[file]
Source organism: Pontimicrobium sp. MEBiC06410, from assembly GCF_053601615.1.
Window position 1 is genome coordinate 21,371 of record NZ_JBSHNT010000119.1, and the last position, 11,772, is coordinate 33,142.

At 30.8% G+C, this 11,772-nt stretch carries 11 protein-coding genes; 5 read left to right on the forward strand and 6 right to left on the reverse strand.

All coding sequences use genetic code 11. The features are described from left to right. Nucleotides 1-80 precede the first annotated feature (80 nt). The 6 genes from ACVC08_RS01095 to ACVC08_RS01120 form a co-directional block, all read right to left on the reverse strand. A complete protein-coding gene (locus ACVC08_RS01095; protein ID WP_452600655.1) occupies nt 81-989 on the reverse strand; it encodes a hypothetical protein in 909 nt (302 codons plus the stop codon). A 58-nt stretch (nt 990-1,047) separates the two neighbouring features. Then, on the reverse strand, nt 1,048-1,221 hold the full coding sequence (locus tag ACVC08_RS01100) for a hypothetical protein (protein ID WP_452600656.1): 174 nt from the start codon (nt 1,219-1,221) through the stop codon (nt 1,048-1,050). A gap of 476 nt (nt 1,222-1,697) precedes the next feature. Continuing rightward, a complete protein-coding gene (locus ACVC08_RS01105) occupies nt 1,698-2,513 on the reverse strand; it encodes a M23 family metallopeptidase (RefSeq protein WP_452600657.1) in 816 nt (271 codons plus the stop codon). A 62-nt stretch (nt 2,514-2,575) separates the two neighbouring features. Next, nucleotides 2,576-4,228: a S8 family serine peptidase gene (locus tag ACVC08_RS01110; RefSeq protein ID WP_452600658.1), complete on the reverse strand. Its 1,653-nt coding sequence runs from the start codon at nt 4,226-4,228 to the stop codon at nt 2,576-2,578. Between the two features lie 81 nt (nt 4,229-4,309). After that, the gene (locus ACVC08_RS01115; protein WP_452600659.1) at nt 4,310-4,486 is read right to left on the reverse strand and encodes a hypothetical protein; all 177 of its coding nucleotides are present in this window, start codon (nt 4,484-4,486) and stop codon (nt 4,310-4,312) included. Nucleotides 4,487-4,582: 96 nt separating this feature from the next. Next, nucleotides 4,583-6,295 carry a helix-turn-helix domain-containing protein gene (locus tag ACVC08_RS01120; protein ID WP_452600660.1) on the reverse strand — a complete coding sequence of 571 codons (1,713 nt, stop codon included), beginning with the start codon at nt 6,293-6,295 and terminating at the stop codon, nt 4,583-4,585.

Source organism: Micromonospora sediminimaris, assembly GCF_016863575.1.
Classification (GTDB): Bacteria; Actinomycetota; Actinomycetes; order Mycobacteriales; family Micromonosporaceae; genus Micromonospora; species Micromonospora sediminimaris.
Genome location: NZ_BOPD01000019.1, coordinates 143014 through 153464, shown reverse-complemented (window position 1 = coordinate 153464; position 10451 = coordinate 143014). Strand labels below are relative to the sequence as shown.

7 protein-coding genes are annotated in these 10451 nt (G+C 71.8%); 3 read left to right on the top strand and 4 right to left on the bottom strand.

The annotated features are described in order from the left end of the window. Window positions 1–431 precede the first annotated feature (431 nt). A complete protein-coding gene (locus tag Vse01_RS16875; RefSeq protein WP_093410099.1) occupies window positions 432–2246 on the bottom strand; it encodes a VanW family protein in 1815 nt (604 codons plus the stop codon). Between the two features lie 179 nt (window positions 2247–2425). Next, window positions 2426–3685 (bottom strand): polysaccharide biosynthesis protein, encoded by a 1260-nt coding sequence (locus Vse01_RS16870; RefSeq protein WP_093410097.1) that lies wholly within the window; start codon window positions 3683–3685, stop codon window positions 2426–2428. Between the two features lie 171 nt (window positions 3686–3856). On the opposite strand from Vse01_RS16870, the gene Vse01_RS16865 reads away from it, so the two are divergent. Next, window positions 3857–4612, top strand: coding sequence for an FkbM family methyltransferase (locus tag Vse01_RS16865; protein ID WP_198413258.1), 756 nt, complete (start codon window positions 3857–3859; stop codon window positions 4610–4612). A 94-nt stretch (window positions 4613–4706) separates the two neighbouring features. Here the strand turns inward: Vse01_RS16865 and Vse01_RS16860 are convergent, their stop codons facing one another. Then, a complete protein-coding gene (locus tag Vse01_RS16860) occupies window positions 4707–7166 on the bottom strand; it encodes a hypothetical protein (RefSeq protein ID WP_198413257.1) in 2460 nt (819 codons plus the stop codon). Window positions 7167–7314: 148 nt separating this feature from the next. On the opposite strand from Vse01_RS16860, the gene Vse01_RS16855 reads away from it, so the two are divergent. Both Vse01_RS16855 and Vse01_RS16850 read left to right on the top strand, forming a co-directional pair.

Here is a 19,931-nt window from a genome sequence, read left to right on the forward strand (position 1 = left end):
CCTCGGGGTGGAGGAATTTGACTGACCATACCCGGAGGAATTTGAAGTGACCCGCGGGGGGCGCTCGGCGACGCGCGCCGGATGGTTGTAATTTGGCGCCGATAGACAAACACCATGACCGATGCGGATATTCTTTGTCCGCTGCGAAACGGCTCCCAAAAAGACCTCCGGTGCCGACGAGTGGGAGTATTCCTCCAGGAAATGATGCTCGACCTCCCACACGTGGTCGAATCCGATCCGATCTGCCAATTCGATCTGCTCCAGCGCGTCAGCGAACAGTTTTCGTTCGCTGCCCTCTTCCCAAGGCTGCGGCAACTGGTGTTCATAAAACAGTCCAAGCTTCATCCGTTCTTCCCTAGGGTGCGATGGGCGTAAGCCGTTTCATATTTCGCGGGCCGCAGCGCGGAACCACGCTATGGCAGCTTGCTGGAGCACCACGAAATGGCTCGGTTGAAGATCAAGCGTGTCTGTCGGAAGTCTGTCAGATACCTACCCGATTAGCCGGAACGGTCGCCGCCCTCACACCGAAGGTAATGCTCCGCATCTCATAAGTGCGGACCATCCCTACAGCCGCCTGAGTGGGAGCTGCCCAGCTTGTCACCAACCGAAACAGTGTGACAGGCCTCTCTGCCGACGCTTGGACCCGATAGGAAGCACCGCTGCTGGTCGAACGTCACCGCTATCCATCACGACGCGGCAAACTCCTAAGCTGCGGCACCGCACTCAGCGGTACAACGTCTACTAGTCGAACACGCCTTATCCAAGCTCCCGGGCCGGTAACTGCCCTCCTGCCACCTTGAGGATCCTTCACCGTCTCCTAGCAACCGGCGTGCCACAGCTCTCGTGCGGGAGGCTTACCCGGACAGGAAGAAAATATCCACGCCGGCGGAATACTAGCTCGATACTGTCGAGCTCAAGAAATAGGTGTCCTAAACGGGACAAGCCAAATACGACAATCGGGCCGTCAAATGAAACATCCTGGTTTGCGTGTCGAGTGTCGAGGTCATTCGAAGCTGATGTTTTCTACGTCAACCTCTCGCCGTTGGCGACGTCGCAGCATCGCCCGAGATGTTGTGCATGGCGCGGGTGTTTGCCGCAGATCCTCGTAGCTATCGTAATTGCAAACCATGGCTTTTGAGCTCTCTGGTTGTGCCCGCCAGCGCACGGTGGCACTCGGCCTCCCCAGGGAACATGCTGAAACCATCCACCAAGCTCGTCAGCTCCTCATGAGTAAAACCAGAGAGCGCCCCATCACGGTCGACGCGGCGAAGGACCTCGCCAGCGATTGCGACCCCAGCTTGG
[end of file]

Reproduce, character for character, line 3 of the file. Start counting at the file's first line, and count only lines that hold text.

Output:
At 30.8% G+C, this 11,772-nt stretch carries 11 protein-coding genes; 5 read left to right on the forward strand and 6 right to left on the reverse strand.